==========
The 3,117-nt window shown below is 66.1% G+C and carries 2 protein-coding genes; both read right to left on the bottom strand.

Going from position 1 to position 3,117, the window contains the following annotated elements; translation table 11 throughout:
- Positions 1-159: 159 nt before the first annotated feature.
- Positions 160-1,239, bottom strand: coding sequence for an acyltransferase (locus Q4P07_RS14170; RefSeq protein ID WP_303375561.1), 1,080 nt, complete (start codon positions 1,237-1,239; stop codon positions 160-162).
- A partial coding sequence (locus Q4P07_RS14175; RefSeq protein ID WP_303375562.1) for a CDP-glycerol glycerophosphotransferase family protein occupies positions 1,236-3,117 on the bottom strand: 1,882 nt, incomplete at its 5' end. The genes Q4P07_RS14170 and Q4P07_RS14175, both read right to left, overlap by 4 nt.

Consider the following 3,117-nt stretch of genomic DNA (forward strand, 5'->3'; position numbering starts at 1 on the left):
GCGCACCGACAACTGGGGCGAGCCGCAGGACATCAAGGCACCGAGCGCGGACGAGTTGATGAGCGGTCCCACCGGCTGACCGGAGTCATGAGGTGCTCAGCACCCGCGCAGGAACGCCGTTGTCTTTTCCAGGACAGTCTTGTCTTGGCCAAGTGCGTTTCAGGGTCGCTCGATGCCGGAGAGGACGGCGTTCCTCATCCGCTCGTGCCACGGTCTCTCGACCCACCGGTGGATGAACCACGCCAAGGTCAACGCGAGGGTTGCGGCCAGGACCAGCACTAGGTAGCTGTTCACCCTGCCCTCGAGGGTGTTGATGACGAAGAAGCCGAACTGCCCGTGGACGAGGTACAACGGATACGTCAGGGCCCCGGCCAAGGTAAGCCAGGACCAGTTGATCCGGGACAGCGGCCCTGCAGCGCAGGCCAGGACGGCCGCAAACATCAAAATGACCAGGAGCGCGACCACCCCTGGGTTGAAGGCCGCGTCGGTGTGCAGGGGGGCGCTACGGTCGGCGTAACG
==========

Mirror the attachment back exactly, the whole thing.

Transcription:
The 3,117-nt window shown below is 66.1% G+C and carries 2 protein-coding genes; both read right to left on the bottom strand.

Going from position 1 to position 3,117, the window contains the following annotated elements; translation table 11 throughout:
- Positions 1-159: 159 nt before the first annotated feature.
- Positions 160-1,239, bottom strand: coding sequence for an acyltransferase (locus Q4P07_RS14170; RefSeq protein ID WP_303375561.1), 1,080 nt, complete (start codon positions 1,237-1,239; stop codon positions 160-162).
- A partial coding sequence (locus Q4P07_RS14175; RefSeq protein ID WP_303375562.1) for a CDP-glycerol glycerophosphotransferase family protein occupies positions 1,236-3,117 on the bottom strand: 1,882 nt, incomplete at its 5' end. The genes Q4P07_RS14170 and Q4P07_RS14175, both read right to left, overlap by 4 nt.

Consider the following 3,117-nt stretch of genomic DNA (forward strand, 5'->3'; position numbering starts at 1 on the left):
GCGCACCGACAACTGGGGCGAGCCGCAGGACATCAAGGCACCGAGCGCGGACGAGTTGATGAGCGGTCCCACCGGCTGACCGGAGTCATGAGGTGCTCAGCACCCGCGCAGGAACGCCGTTGTCTTTTCCAGGACAGTCTTGTCTTGGCCAAGTGCGTTTCAGGGTCGCTCGATGCCGGAGAGGACGGCGTTCCTCATCCGCTCGTGCCACGGTCTCTCGACCCACCGGTGGATGAACCACGCCAAGGTCAACGCGAGGGTTGCGGCCAGGACCAGCACTAGGTAGCTGTTCACCCTGCCCTCGAGGGTGTTGATGACGAAGAAGCCGAACTGCCCGTGGACGAGGTACAACGGATACGTCAGGGCCCCGGCCAAGGTAAGCCAGGACCAGTTGATCCGGGACAGCGGCCCTGCAGCGCAGGCCAGGACGGCCGCAAACATCAAAATGACCAGGAGCGCGACCACCCCTGGGTTGAAGGCCGCGTCGGTGTGCAGGGGGGCGCTACGGTCGGCGTAACG